I consequently ignored the most recent strike action, to begin with. But I’ve now come to realise that this is a more serious matter. The strike isn’t continuous, but it covers most workdays over a period of four weeks (to begin with). The basis of the conflict is more fundamental than a one-percent salary cut: the decision by employers to offload pension risk onto the individuals, in replacing defined-benefit plans by defined-contribution plans. It’s not just a matter of how we — and particularly our younger colleagues — are being treated, and how it will affect people’s financial plans. It is part of a longer-term struggle about who will stay in the profession, and who will choose to enter the profession in the future. And of the struggle to define the nature of the academic profession, and of academic institutions.

I entered academia long after those halcyon days when there was an easy path for any reasonably smart person to a secure job. But there was still a sense that an academic career was a plausible aspiration for normal people from all kinds of backgrounds, and that one could plausibly trade away a quick grab at the high salaries of private industry against a quieter, socially useful, and more contemplative life, that would provide at least financial security and a long planning horizon.

Last week we received a letter from Oxford’s registrar, arguing that the pension cuts were unavoidable. Not to worry, though:

Nothing in the current proposals changes anything that USS members have already accrued as pension rights.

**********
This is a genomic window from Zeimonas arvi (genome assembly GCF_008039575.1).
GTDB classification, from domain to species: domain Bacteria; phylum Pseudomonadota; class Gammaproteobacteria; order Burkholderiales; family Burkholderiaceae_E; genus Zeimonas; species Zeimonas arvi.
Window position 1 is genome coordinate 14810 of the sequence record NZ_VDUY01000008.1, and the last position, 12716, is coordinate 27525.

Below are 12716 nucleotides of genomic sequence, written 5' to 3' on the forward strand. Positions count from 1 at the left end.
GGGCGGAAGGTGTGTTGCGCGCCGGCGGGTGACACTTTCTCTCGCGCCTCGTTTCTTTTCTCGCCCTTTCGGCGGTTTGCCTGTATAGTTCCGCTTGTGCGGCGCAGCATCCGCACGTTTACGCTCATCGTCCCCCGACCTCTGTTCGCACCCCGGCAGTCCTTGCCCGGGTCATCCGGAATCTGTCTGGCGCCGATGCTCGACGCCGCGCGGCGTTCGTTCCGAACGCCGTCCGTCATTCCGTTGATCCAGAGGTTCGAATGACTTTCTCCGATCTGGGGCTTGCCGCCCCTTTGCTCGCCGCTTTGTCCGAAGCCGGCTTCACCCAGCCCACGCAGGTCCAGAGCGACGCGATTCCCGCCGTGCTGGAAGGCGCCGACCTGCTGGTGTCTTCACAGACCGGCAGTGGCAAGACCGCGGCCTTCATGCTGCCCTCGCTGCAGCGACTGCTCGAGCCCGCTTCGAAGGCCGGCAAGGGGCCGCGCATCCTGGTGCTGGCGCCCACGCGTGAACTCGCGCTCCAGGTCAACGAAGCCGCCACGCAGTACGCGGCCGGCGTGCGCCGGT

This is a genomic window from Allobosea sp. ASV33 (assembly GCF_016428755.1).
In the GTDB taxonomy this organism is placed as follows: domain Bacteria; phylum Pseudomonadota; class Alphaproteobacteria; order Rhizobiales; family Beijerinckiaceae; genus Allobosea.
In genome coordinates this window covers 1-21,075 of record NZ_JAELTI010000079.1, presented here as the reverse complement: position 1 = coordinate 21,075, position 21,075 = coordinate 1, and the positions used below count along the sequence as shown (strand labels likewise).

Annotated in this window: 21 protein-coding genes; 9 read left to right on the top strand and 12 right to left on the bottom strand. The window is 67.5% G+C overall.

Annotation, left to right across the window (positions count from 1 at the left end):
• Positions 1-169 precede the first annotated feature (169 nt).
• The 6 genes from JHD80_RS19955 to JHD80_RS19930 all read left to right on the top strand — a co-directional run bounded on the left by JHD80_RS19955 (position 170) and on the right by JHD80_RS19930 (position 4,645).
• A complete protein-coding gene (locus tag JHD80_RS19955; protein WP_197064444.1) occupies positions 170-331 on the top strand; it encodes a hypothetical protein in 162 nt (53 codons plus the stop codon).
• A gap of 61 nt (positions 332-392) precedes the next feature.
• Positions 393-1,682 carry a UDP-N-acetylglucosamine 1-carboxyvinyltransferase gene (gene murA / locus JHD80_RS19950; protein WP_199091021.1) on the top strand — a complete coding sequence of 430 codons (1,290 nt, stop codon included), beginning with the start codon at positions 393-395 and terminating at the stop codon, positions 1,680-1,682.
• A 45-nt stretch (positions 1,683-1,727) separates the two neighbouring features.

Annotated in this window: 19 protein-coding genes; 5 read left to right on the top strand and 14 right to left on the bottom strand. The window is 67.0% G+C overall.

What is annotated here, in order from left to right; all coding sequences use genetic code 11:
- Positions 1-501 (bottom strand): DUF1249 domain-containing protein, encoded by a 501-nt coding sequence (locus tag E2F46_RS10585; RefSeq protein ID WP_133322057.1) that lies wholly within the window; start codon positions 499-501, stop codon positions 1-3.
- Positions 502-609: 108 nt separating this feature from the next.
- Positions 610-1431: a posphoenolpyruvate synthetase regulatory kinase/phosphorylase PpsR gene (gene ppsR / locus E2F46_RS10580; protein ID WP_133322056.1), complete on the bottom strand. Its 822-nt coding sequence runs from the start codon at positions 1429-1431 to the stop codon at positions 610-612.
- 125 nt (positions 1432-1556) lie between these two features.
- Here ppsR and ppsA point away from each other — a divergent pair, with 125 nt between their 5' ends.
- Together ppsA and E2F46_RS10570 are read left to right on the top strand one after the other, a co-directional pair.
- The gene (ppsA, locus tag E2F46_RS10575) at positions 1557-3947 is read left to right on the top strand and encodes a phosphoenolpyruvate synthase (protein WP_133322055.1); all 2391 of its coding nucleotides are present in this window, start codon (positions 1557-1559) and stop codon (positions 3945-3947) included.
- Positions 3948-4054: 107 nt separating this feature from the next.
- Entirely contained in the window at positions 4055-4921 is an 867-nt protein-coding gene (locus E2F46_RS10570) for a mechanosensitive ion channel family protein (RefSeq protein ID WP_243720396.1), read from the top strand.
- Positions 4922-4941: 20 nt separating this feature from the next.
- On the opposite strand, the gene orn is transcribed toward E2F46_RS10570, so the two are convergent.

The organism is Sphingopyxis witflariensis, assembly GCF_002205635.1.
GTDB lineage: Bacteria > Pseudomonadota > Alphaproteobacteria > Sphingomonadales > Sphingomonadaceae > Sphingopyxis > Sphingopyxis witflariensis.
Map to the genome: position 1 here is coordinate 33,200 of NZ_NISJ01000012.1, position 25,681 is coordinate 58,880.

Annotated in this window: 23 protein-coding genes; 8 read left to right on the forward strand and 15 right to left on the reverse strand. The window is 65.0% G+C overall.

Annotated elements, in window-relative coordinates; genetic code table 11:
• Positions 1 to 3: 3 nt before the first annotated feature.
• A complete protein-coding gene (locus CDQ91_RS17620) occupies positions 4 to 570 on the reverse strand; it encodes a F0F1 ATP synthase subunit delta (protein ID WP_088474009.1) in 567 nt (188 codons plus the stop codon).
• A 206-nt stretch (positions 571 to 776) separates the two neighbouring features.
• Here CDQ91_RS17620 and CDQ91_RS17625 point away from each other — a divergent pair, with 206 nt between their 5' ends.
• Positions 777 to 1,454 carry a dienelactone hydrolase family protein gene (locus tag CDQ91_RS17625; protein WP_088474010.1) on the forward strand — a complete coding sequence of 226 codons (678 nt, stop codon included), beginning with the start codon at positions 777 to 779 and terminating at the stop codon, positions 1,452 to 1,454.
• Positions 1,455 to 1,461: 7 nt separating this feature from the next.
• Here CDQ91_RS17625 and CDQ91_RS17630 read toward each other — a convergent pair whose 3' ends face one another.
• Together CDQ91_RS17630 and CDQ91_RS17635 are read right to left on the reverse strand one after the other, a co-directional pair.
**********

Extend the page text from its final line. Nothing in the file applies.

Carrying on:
This line rankled. It is a direct appeal against solidarity. For all the aggravation that one should have over opaque employment practices and discriminatory pay at Oxford, the fact is that every one of us who have permanent jobs at a leading research university has won the lottery grand prize compared with what is left for equally talented students. We are clinging to the last helicopters fleeing the ruins of the academia that most of us aspired to join. The younger academics who had the poor foresight to be born too late are being overrun.

Decisions are being made on the basis of an ideological assertion that co-operative academic institutions motivated by a shared pursuit of truth and scientific advancement have no future: Universities need to emulate the soi-disant successes of British industry. They need to be ruthlessly hierarchical and constantly marketing their “product”. The proximate cause of  the strike is a qualitative cut in pension rights — the shift from defined benefits to defined contributions — driven by irrational changes to official pension valuation methodology, combined with universities’ boundless need for capital to fund expansion. (Lest one think that expansion might be good for higher education in the long run, and hence for higher education careers, it should be noted that student numbers have actually been declining. In keeping with its ideology of competition, the government seems to be promoting a contest for dwindling resources.) Those of us who got in ahead of the capitalist singularity are being promised a partial reprieve, in exchange for acquiescence to the

I don’t want to strike. It creates conflict. It disrupts the lives of students. It disrupts my own life. At a time when the position of all foreigners is particularly under threat in this country, I’d like to keep my head below the parapets. I don’t like getting caught up in fights between different groups of English people, that always seem to involve subtexts that no foreigner can understand. Especially in Oxford, participating in strike action feels like the opposite of collective action.